Rep. Alexandria Ocasio-Cortez (D-N.Y.) grilled Wells Fargo CEO Tim Sloan on Tuesday over the bank’s financing of private prisons.
“I’m interested in the human rights abuses and environmental disasters that some say are financed by your bank, Wells Fargo,” said the freshman lawmaker during Tuesday’s House Financial Services Committee hearing, pointing to Wells Fargo’s financial involvement with private prison companies GEO Group and CoreCivic.
“We made a decision two years ago to exit two relationships we had with two private prison firms. One has been exited and when the credit agreement with the other matures, we will no longer have a relationship,” responded Sloan, adding that he could not recall which of the two companies Wells Fargo had ended its business dealings with.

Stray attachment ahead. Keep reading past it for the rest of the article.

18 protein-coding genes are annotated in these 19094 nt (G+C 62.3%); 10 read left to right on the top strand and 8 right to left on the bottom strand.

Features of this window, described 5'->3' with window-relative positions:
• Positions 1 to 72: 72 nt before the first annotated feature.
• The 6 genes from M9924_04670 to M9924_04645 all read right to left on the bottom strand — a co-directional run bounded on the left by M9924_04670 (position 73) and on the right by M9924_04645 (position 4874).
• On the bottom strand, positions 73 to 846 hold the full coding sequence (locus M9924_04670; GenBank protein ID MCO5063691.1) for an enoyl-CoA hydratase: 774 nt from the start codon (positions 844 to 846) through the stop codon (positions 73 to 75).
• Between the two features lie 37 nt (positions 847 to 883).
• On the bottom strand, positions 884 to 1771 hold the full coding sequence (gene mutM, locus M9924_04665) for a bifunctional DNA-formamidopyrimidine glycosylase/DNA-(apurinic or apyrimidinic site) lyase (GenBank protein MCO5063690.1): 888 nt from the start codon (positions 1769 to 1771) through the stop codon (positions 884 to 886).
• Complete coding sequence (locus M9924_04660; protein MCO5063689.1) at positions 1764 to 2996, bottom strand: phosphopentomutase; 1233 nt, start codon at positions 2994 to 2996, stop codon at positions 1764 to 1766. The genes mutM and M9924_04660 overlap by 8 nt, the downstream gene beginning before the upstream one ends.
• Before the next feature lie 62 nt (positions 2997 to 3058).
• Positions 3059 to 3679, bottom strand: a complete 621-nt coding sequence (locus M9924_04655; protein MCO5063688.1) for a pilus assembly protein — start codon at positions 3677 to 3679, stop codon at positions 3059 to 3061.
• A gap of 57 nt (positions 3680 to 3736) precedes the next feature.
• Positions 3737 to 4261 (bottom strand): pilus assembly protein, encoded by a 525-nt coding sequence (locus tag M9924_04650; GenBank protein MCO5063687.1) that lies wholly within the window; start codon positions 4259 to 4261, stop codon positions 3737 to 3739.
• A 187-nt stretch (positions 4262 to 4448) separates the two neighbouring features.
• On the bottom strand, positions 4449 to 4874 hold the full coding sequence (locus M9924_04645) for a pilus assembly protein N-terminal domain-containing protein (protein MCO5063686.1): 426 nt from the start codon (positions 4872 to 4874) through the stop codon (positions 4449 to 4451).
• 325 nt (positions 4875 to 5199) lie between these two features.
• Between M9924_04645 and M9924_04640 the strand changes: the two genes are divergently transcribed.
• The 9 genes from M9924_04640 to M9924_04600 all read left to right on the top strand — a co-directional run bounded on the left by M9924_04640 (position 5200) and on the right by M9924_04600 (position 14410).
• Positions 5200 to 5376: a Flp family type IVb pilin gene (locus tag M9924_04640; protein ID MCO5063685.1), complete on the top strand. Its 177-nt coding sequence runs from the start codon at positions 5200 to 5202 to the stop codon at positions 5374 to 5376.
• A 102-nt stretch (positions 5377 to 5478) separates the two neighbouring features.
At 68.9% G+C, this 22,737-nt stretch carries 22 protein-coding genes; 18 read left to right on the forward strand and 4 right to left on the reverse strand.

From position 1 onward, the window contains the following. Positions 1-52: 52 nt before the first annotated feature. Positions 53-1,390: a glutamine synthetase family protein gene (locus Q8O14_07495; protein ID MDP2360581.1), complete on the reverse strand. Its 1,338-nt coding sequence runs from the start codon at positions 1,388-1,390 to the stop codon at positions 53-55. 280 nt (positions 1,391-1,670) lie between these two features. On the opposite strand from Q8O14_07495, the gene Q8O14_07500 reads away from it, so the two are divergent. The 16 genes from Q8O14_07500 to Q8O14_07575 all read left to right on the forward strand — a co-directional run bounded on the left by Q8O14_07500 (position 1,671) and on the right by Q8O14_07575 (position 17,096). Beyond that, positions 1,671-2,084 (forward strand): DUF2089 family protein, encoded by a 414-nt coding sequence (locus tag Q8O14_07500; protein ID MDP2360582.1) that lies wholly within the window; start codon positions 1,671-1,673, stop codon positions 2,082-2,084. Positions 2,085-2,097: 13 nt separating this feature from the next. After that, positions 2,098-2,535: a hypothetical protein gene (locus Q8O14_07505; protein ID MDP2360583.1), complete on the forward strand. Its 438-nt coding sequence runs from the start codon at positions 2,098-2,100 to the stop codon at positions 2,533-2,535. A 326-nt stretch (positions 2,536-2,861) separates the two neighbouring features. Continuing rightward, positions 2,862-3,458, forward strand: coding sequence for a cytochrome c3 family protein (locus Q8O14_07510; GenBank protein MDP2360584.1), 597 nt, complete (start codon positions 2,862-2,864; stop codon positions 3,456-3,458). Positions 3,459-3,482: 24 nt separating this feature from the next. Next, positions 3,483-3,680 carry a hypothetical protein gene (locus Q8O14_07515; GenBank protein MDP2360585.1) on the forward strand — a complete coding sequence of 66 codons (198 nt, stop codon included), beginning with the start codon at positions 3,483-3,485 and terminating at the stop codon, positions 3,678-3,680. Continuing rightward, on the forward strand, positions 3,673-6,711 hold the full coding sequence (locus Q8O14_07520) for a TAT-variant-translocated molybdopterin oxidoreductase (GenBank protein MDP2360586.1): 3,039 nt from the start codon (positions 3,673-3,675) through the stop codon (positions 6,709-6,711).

After highlighting three reports documenting CoreCivic and GEO Group’s construction of family detention centers, Ocasio-Cortez asked the Wells Fargo CEO why his bank was “involved in the caging of children.”
“I don’t know how to answer that question because we weren’t,” answered Sloan. “For a period of time, we were involved in financing one of the firms. We aren’t anymore. I’m not familiar with the specific assertions that you’re making, but we weren’t directly involved in that.”
Following the Trump administration’s crackdown of the controversial ‘zero tolerance’ policy, banks involved in the financing of family detention centers came under heavy criticism by immigration activist groups. Last week, JPMorgan Chase announced it would “no longer bank the private prison industry.”
“This is a deliberate lie driven by an agenda aimed at abolishing ICE, knowing that we have nothing to do with passing, setting, or advocating for or against immigration laws or policies. Our company has never managed facilities that house unaccompanied minors, and we have played no role with policies related to the separation of families,” a spokesperson for GEO Group told Observer in response to Ocasio-Cortez’s questioning. “The contractual services we provide for ICE today are no different than the services we provided for eight years under the Obama Administration.”